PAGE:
The Q Kicks Off SOBE Wine & Food 2012

by in Events, February 24th, 2012

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In a tent full of bright lights, loud music and some of the country’s best barbecue, chefs like Chris Lilly, Tim Love and Elizabeth Karmel joined The Q, formally known as BubbleQ, to kick off the 2012 South Beach Wine & Food Festival last night. With the air smelling of sweet and smoky barbecue sauces and spices, the event featured chefs’ signature dishes cooked on grills and smokers, and was hosted by Emeril Lagasse and Food Network’s Guy Fieri.

When people think of barbecue, the usual comes to mind: chicken, steak, burgers, ribs and hot dogs. While they were all present, they were all reinvented classics. Pulled pork was transformed into tacos and egg rolls, lamb ribs were served instead of pork ribs and yellowtail even made an appearance.

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Citrus Crostada — The Weekender

by in Recipes, February 24th, 2012

citrus crostada
As I’ve gotten older, I’ve learned that unless you live on the same block or work in nearby offices, it becomes harder and harder to ensure that you’re seeing friends on a regular basis. Add babies to the mix (as many of my generation have been doing lately) and it becomes even more challenging.

To combat this, I help organize a monthly potluck for some of my favorite folks, to ensure that we see each other with some regularity. Each month, we gather around one of our dining tables with dishes in hand and spend a few hours eating, drinking and catching up.

Because I’ve known this collection of couples for nearly a decade, they’ve eaten all my standby recipes, sometimes many times over. I regularly feel like I have to step up my contributions to our community table to keep things from getting boring.

For this month’s gathering, I went in search of a recipe that would feature the oranges, lemons and grapefruit currently in season. What I found was Giada’s Citrus Crostada. It’s a shortbread tart crust, filled with slightly sweetened mascarpone and topped with a homemade citrus jam. It was a hit with my friends and is perfect for The Weekender.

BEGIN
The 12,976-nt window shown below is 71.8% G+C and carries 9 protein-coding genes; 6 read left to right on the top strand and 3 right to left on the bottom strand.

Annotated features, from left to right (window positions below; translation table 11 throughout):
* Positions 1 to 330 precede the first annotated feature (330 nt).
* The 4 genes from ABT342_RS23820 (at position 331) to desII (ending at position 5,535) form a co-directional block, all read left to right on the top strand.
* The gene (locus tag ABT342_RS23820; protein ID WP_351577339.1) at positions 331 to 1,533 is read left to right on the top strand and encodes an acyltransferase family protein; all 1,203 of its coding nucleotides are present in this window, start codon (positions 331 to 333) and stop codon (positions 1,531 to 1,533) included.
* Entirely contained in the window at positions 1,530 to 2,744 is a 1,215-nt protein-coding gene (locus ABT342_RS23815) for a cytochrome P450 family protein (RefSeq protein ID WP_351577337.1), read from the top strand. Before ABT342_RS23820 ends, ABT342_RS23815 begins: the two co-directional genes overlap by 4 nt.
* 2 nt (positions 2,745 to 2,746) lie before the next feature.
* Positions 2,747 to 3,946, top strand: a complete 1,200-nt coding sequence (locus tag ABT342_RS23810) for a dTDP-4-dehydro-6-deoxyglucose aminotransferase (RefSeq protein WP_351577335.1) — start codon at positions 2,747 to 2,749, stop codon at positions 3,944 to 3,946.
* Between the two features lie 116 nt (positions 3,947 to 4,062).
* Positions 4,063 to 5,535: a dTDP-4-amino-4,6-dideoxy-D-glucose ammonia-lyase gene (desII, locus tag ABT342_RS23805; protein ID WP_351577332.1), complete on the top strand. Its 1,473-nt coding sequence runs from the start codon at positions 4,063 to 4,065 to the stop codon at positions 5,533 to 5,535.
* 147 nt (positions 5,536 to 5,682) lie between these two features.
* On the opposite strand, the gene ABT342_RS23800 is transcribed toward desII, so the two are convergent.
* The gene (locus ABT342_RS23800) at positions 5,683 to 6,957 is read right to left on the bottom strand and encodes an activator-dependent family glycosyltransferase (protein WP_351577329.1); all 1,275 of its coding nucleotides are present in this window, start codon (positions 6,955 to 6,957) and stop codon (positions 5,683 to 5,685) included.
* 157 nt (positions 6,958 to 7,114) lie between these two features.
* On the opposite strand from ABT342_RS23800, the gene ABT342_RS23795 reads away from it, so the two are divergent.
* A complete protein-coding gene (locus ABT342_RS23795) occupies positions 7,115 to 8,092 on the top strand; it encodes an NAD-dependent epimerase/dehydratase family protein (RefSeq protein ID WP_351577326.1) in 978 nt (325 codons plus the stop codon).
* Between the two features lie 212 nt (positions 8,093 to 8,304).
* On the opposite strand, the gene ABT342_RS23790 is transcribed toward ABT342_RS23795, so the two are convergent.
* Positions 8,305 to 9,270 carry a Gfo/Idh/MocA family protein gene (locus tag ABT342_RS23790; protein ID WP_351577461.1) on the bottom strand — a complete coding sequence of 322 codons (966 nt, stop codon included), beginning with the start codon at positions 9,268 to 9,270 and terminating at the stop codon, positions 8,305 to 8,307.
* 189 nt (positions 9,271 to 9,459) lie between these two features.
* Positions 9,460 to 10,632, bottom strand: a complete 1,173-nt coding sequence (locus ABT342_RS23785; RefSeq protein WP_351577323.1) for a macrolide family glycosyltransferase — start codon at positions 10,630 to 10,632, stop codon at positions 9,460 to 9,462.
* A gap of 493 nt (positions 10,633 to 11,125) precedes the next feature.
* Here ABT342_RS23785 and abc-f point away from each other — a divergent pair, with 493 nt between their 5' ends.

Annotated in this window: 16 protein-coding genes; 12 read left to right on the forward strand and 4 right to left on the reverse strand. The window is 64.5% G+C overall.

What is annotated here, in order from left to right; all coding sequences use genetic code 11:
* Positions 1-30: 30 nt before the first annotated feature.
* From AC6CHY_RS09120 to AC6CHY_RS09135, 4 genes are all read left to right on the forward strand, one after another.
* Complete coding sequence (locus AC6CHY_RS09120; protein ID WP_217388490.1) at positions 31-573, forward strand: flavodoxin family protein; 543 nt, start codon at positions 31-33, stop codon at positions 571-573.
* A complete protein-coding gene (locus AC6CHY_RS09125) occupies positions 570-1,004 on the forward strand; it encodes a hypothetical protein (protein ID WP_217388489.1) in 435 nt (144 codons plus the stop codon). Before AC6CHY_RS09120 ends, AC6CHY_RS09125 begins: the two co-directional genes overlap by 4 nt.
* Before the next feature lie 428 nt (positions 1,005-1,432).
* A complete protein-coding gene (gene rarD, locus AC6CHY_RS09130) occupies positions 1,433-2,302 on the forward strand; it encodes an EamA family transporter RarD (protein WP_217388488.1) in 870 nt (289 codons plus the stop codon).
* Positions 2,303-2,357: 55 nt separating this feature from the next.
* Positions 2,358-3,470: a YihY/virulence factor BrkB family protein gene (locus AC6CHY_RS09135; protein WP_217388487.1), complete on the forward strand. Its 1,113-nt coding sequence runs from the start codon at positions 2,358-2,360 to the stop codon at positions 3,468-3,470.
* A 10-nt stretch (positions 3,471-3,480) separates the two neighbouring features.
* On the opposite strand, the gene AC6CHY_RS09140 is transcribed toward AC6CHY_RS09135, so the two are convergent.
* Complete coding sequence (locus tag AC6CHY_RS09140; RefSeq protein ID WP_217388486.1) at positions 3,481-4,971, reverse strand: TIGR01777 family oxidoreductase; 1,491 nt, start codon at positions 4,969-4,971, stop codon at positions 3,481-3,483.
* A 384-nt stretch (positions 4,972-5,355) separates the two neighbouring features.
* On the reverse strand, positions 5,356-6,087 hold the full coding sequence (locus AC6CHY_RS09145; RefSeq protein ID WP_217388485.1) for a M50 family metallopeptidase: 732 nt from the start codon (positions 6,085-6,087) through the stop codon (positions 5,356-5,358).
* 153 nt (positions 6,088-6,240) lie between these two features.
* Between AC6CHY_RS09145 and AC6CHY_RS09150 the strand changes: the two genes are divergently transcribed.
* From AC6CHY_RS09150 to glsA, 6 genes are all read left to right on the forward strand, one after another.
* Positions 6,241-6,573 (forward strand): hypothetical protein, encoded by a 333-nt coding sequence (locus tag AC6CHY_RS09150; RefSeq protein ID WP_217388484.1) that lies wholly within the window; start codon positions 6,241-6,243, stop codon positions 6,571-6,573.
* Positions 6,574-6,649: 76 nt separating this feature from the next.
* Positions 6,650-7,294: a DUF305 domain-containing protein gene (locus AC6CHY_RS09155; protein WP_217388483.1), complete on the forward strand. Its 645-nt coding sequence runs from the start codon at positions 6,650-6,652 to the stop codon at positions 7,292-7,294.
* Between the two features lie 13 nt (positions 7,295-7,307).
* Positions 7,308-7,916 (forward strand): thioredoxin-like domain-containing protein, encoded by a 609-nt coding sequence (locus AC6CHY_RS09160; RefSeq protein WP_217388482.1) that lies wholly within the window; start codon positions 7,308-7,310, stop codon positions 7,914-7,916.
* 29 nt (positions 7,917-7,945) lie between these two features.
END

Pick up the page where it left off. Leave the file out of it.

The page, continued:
Before you start cooking your jam, here are a few tips »

Nutritional Yeast Flakes — Off the Beaten Aisle

by in How-to, February 23rd, 2012

pumpkin and white bean soup
It’s awfully hard to get excited about a food called “nutritional yeast flakes.”

It sounds like something you either need a prescription to get — or a prescription to get rid of. Even worse, it resembles yellow flaked fish food. But trust me, this is an ingredient worth looking at beyond its name and appearance.

Nutritional yeast flakes have been around for years, but they are all but unheard of outside the vegan world, which uses them to simulate the flavor of cheese.

There’s a reason they use them that way. These flakes are jammed with glutamates, the compounds that give us the savory wonderfulness in Parmesan and steak.

But let’s go back to the basics. Nutritional yeast flakes are produced by growing, harvesting and drying a variety of yeast that is different from that used in baking.

Pumpkin and White Bean Soup With Sourdough Croutons

5 Rules That Speed Weight Loss

by , February 23rd, 2012
weight loss

Kick your weight loss efforts into high gear with these 5 easy rules.

Trying to shed a few pounds (and keep them off)? Do it the right way – these tips can help.